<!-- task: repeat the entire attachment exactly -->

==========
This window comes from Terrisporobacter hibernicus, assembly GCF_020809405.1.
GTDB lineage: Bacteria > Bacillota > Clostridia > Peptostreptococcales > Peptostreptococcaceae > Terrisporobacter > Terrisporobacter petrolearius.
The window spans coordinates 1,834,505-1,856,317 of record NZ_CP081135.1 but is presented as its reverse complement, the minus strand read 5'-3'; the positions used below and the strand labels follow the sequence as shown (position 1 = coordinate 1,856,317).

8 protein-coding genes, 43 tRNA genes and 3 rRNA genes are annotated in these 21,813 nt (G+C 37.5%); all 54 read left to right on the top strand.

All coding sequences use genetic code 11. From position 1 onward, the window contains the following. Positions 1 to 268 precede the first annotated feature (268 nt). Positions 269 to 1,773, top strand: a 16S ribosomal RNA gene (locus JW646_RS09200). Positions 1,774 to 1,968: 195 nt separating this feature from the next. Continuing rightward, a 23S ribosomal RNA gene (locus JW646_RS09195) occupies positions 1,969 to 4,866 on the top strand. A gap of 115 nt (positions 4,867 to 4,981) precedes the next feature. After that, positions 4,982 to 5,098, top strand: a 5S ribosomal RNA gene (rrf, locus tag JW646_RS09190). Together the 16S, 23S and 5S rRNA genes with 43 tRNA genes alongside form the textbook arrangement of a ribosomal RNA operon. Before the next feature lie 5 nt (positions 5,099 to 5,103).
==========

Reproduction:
This window comes from Terrisporobacter hibernicus, assembly GCF_020809405.1.
GTDB lineage: Bacteria > Bacillota > Clostridia > Peptostreptococcales > Peptostreptococcaceae > Terrisporobacter > Terrisporobacter petrolearius.
The window spans coordinates 1,834,505-1,856,317 of record NZ_CP081135.1 but is presented as its reverse complement, the minus strand read 5'-3'; the positions used below and the strand labels follow the sequence as shown (position 1 = coordinate 1,856,317).

8 protein-coding genes, 43 tRNA genes and 3 rRNA genes are annotated in these 21,813 nt (G+C 37.5%); all 54 read left to right on the top strand.

All coding sequences use genetic code 11. From position 1 onward, the window contains the following. Positions 1 to 268 precede the first annotated feature (268 nt). Positions 269 to 1,773, top strand: a 16S ribosomal RNA gene (locus JW646_RS09200). Positions 1,774 to 1,968: 195 nt separating this feature from the next. Continuing rightward, a 23S ribosomal RNA gene (locus JW646_RS09195) occupies positions 1,969 to 4,866 on the top strand. A gap of 115 nt (positions 4,867 to 4,981) precedes the next feature. After that, positions 4,982 to 5,098, top strand: a 5S ribosomal RNA gene (rrf, locus tag JW646_RS09190). Together the 16S, 23S and 5S rRNA genes with 43 tRNA genes alongside form the textbook arrangement of a ribosomal RNA operon. Before the next feature lie 5 nt (positions 5,099 to 5,103).